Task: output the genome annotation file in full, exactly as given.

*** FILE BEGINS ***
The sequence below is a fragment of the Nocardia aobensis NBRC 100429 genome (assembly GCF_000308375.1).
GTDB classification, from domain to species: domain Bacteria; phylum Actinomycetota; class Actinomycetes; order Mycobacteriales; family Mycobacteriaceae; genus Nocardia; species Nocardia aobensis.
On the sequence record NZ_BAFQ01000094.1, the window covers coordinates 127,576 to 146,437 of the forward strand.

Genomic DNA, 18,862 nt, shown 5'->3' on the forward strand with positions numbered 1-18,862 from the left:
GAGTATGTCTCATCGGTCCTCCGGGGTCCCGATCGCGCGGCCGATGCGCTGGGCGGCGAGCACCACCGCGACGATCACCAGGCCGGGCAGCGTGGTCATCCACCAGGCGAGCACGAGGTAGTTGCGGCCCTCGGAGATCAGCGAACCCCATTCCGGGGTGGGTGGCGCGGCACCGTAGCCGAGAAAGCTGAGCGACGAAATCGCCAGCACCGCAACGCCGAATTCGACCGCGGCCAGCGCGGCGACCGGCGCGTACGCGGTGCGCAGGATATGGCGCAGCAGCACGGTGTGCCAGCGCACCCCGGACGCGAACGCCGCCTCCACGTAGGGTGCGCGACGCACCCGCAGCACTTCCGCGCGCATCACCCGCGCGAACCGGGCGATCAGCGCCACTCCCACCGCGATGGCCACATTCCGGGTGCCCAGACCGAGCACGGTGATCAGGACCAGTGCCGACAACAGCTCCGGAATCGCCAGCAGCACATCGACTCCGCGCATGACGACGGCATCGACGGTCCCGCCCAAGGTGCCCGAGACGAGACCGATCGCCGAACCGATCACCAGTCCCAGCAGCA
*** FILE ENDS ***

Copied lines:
The sequence below is a fragment of the Nocardia aobensis NBRC 100429 genome (assembly GCF_000308375.1).
GTDB classification, from domain to species: domain Bacteria; phylum Actinomycetota; class Actinomycetes; order Mycobacteriales; family Mycobacteriaceae; genus Nocardia; species Nocardia aobensis.
On the sequence record NZ_BAFQ01000094.1, the window covers coordinates 127,576 to 146,437 of the forward strand.

Genomic DNA, 18,862 nt, shown 5'->3' on the forward strand with positions numbered 1-18,862 from the left:
GAGTATGTCTCATCGGTCCTCCGGGGTCCCGATCGCGCGGCCGATGCGCTGGGCGGCGAGCACCACCGCGACGATCACCAGGCCGGGCAGCGTGGTCATCCACCAGGCGAGCACGAGGTAGTTGCGGCCCTCGGAGATCAGCGAACCCCATTCCGGGGTGGGTGGCGCGGCACCGTAGCCGAGAAAGCTGAGCGACGAAATCGCCAGCACCGCAACGCCGAATTCGACCGCGGCCAGCGCGGCGACCGGCGCGTACGCGGTGCGCAGGATATGGCGCAGCAGCACGGTGTGCCAGCGCACCCCGGACGCGAACGCCGCCTCCACGTAGGGTGCGCGACGCACCCGCAGCACTTCCGCGCGCATCACCCGCGCGAACCGGGCGATCAGCGCCACTCCCACCGCGATGGCCACATTCCGGGTGCCCAGACCGAGCACGGTGATCAGGACCAGTGCCGACAACAGCTCCGGAATCGCCAGCAGCACATCGACTCCGCGCATGACGACGGCATCGACGGTCCCGCCCAAGGTGCCCGAGACGAGACCGATCGCCGAACCGATCACCAGTCCCAGCAGCA